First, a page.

What are some maintenance tips to avoid clogging or drainage problems?

Be aware of the materials of your plumbing drains. If metal, your drains need more water to flush solids down than if you have plastic drains. You might want to keep an old toilet in an old house because of the greater amount of water in each flush. Read my commentary below on garbage disposals.Learn the ways of being a proficient plungerer. Here is a primer on plungers: If you have put some chemicals down the drain, figure out some way to remove or to neutralize the chemicals before you plunge. Even better, don't use the chemicals. Get a plunger that sticks easily to a smooth surface. Get a plunger that does not have a strong odor; it will get brittle quickly and will stink up your house. Get a plunger that is easily misshaped so that it will fill in an irregular toilet drain. Do these observations in store so that you will come home with a good plunger. This plunger will probably be red and cost a few dollars. Allow water in a drain to flow to the blockage and plunge vigorously. If there is an overflow on the fixture, it would be good to block it with flimsy plastic such as a dry cleaning bag. Check for leaks in the drain after plunging.

What will the video inspection let me know about my plumbing system?

A well done video inspection can tell you the condition and location of your drain line. This can be valuable information if you are considering the replacement of the drain. If you just want a rough idea of the condition of your drains, listen to several toilet flushes from your curb trap clean out pipe in your yard. This is usually a mushroom shaped cap on top of a pipe If you can hear the flushes and the flowing water all the way to the pipe, that is a good result.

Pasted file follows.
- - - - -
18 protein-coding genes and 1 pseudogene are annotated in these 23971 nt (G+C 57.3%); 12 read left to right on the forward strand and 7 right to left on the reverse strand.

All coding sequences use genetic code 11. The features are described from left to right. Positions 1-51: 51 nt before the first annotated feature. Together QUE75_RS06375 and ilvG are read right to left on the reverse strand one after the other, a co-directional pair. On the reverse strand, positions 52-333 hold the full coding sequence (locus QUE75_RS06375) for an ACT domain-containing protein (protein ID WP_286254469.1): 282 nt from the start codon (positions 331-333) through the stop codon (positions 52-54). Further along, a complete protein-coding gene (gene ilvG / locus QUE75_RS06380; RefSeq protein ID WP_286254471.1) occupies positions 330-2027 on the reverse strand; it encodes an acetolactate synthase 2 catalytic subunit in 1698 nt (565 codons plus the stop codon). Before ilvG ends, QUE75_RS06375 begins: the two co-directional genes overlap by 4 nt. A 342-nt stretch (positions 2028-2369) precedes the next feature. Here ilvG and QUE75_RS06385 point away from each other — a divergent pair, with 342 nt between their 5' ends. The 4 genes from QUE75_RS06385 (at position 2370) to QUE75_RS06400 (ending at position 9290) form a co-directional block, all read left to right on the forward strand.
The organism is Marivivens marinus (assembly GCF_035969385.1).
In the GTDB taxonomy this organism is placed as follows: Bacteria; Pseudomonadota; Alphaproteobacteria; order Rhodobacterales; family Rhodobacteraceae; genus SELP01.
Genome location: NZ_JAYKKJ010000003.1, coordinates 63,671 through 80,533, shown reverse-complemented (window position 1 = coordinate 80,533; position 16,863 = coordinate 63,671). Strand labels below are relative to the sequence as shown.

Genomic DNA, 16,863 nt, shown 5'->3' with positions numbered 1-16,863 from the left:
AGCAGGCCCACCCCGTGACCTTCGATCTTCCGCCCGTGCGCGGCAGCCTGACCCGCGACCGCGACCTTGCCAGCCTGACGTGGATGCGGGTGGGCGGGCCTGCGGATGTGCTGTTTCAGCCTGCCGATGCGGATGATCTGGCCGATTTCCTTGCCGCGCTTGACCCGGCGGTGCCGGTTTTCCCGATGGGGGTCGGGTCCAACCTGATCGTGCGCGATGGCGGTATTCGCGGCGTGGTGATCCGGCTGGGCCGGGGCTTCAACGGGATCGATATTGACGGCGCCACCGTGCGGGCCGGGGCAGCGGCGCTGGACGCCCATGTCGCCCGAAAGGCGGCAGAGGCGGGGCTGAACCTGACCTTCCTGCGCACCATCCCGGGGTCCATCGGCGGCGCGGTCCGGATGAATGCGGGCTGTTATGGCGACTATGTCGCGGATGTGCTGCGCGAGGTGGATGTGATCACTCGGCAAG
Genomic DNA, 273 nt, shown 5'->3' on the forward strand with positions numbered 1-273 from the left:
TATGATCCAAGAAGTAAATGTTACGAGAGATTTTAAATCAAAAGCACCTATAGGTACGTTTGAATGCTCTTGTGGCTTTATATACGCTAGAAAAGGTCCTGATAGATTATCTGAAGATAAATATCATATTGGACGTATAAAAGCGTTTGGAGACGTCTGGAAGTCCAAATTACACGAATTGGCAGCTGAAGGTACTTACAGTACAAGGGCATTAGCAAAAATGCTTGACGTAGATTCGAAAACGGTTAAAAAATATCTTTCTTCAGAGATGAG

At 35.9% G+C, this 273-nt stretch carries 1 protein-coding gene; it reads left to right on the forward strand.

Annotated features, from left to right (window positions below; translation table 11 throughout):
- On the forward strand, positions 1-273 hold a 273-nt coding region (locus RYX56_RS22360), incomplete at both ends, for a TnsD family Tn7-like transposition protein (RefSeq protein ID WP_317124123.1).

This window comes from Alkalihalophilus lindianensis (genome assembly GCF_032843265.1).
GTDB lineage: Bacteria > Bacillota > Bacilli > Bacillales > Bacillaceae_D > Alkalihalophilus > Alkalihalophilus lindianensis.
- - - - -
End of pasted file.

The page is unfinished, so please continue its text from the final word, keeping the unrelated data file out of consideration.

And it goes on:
How do I make sure my pipes don't freeze this winter season?

That is a tough one. Houses can be built so that they don't freeze, but this is seldom done. Here is a simple experiment to see if you are in trouble. Get a test tube, a probe thermometer that goes down to freezing and a quart container. On a cold morning, before the sun starts to warm things up, run water slowly into the test tube and make note of temperature changes as the water flows. Catch the water in the quart container and dump it when full. Keep track of low temperatures and about how much water was drawn to get that low temperature. The volume of water used can show how far upstream the pipe is in danger of freezing. After a gallon or so you should get a steady temperature which is the temperature of the ground that the water line is going through. Check each faucet in the house, hot and colds measured separately if possible. If you get some cold results, it might be good to figure out how to put some insulation between those pipes and the outside or figure out how to shut off and drain the pipes that are in danger. If the outside water is much colder than the average ground temperature for your area, you might get a leak outside even if it does not freeze due to shrinkage of the pipe which can lead to connection failure.